Arts and Entertainment Gary Lightbody of Snow Patrol whose supergroup Tired Pony trails behind according to our critic

“It’s called... ‘The New One’!” announces Snow Patrol frontman Gary Lightbody, promoting his indie supergroup Tired Pony’s second album The Ghost Of The Mountain with a suitably schmindie level of marketing skill.

Album: R.E.M., Lifes Rich Pageant (I.R.S./Capitol)

Twenty-five years ago, Lifes Rich Pageant found R.E.M. metamorphosing from what was effectively a turbo-charged folk-rock cult indie outfit into a proper rock band capable of filling stadia.

Album: Alela Diane, Alela Diane & Wild Divine (Rough Trade)

Nothing in Diane's previous albums of guitar-led psych-folk will have prepared listeners for the poppy direction that has come with enlisting her husband and father to her backing band and luring Scott (REM, Nirvana) Litt out of "retirement" to produce.

Please put the camera away, darling...

When couples collaborate on screen the results are usually disastrous, says Ben Walsh. So why do they keep on doing it?

Album: R.E.M. Collapse Into Now (Warner)

R.E.M's 15th album could trade places with almost any of the previous 14.

Album: R.E.M, Collapse Into Now (Warner Bros)

R.E.M., by bookending the album with the ringing guitar drone of "Discoverer", are suggesting Collapse Into Now has a conceptual unity absent from their recent albums; and certainly, the recurrent themes of conclusion, starting over and rebuilding do lend it a muscular sense of purpose. That muscularity finds its musical equivalent in the rock heft of tracks like "Alligator_Aviator_ Autopilot_Antimatter" and "All the Best", although it's the more tender songs, such as "Überlin" and "Oh My Heart", which are the standouts, recalling Automatic for the People. The latter track, with its waltzing accordion, has a distinctly European flavour, while elsewhere the presence of mandolin/bouzouki folk-rockers like "It Happened Today" and "Me, Marlon Brando, Marlon Brando and I" marks a welcome return to a more varied textural palette.

The Decemberists - Everyday stories from country folk

Acoustic experimentalists The Decemberists have opted for a simpler formula on their latest album. They tell Gillian Orr why

Caught in the Net: The Moore songs the merrier

Thurston Moore of Sonic Youth (below) once authored a book celebrating the old-fashioned cassette mixtapes, so, appropriately enough, when his band put out a newfangled online mixtape, it was accompanied with the graphic of a cassette tape, its spools spinning as the music plays.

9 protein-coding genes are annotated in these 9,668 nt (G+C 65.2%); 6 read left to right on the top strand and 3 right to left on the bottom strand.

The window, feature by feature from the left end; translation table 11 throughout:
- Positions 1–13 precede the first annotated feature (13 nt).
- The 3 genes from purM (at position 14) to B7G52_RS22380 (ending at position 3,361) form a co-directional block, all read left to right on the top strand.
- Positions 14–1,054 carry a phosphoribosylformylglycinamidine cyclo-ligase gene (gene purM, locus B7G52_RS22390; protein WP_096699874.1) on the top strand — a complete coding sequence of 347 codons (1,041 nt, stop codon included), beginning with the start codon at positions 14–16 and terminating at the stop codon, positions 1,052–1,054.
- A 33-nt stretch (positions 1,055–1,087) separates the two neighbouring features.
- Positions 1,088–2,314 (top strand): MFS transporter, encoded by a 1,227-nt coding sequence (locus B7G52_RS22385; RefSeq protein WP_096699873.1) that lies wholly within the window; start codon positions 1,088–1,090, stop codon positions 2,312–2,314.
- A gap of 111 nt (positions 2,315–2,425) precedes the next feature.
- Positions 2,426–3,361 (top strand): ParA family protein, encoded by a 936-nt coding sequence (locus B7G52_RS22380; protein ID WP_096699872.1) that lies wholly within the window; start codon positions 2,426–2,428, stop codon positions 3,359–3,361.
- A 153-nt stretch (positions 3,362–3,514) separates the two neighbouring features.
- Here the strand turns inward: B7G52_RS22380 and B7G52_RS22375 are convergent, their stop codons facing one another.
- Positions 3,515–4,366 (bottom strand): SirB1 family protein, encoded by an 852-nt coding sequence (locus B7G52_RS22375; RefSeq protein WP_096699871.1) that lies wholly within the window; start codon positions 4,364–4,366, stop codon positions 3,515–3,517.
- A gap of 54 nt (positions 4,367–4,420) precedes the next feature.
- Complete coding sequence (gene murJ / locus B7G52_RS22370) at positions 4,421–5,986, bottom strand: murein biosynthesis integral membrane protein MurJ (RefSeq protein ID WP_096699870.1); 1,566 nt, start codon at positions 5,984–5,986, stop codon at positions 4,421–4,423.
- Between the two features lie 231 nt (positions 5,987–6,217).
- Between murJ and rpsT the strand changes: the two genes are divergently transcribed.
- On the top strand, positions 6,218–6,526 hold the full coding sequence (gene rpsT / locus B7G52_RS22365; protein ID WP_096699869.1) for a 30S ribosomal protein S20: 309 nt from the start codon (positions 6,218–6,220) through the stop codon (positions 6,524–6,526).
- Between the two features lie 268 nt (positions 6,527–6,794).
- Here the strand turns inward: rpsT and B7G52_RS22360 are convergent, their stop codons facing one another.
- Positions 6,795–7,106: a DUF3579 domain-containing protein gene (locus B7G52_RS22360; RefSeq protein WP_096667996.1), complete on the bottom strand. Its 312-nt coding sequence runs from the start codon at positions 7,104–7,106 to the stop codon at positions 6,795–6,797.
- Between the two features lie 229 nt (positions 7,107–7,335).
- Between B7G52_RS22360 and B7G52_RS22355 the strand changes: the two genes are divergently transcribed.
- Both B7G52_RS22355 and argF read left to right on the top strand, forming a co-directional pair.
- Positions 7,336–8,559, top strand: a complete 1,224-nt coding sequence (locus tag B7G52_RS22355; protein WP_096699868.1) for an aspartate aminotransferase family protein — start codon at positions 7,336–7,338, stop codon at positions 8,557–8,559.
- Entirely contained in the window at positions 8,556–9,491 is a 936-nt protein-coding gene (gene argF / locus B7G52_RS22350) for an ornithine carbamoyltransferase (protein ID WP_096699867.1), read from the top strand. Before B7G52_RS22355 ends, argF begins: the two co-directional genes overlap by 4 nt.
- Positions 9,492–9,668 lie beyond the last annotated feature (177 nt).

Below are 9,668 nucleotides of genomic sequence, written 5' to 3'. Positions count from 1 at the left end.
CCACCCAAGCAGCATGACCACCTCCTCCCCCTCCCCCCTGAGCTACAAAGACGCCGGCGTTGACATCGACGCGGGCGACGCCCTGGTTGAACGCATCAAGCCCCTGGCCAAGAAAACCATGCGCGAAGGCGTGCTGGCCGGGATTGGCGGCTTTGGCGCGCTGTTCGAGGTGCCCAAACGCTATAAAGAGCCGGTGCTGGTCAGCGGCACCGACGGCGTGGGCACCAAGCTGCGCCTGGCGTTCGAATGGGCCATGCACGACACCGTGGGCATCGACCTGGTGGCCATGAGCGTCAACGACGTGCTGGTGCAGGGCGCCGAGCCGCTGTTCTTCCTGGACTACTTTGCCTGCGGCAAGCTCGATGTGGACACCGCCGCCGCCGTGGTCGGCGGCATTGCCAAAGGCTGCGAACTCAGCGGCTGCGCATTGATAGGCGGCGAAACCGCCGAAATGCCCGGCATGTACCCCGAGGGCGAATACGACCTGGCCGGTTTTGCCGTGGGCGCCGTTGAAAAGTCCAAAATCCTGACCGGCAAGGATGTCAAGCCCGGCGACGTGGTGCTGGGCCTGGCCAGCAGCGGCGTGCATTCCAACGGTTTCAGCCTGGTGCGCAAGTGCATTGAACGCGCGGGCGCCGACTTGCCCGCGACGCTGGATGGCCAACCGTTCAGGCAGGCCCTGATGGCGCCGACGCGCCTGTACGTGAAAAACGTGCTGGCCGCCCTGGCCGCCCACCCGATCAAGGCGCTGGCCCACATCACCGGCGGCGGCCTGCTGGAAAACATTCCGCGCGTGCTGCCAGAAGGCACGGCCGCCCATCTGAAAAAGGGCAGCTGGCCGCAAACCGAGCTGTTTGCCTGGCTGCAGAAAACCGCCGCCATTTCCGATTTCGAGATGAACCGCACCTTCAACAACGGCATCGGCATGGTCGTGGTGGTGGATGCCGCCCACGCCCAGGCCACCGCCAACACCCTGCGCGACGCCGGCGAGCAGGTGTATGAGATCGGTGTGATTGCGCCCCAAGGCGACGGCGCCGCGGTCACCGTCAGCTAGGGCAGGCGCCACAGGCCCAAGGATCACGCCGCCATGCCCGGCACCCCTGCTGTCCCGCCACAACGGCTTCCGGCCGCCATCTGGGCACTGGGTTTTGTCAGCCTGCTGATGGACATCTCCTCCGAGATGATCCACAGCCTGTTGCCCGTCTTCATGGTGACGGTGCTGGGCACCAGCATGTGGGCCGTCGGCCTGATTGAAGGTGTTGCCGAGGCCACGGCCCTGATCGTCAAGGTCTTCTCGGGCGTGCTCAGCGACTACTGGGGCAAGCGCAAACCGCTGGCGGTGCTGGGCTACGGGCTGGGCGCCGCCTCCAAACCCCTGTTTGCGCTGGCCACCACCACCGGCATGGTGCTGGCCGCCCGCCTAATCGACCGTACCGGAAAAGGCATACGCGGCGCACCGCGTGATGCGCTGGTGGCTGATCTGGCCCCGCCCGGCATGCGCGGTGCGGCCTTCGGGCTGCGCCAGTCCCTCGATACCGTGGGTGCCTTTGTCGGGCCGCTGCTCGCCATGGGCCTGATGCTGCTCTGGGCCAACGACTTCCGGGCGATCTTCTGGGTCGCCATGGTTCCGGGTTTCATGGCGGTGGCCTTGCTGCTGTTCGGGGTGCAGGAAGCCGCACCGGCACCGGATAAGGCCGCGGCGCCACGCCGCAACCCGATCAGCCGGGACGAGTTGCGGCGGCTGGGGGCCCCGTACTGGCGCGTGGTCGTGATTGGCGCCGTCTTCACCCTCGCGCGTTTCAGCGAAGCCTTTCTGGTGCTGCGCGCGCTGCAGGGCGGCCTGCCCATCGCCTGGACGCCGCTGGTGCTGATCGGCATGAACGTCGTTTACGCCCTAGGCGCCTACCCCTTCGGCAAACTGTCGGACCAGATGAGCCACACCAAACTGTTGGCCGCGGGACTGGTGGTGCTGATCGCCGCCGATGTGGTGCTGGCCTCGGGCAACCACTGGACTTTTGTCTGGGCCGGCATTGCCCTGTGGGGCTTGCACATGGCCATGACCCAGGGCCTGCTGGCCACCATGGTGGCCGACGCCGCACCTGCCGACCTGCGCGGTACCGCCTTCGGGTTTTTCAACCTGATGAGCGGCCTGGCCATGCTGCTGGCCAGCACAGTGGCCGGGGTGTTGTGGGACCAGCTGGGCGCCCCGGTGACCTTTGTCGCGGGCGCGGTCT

Album: The Decemberists, The King is Dead (Rough Trade)

Kicking off with a Dylanesque blast of harmonica, the Decemberists reveal their new intent right up-front.

Album: Tired Pony, The Place We Ran From (Fiction)

Tired of penning consoling-arm-around-your-shoulders Coldplay-esque anthems with Snow Patrol (and hearing "Chasing Cars" on US TV shows, perhaps), Gary Lightbody sought a new "country" direction that reflected his love of Wilco, Smog, Calexico etc. M Ward, Zooey Deschanel and REM's Peter Buck all chip in.

Album: Deer Tick, The Black Dirt Sessions (Fargo)

The first of their three albums to secure a UK release, The Black Dirt Sessions finds US indie combo Deer Tick mining a rich vein of Americana in which life is presumed to be a losing game, though not necessarily unworthy of celebration.

Nada Surf, ICA, London

Kicking-off a summer tour with two intimate and sold-out nights at the ICA, Nada Surf's frontman, Matthew Caws, sets the tone when he appears holding a tiny milk jug. "They didn't have any cups left," he says, with mischief in his eyes, as he takes a dainty sip from his "carafe".

Album: REM, Live at the Olympia in Dublin, (Warner Bros)

"This is not a show" we are told before a note is played. And it's true – this "experiment in terror" finds REM "rehearsing" new material and playing old favourites in front of a select audience.

Album: R.E.M., Live at the Olympia (Warner Bros)

Most live albums are fairly disposable artefacts, intended primarily as souvenirs for those who attended the shows, and usually consisting of an act's most recent album along with a few of their greatest hits from which the life has been gradually worn away through repetition.

Album: Bad Lieutenant, Never Cry Another Tear (Triple Echo)

Ironically, while younger bands strive to revive the sound and mood of Joy Division, Bernard Sumner's subsequent career has sometimes seemed like a desperate flight from his earlier group.

Album: Idlewild, Post Electric Blues (Cooking Vinyl)

Roddy Woomble's various side-projects, along with the diminishing returns of the group's last few albums, led to rumours that Idlewild were on the verge of splitting up.

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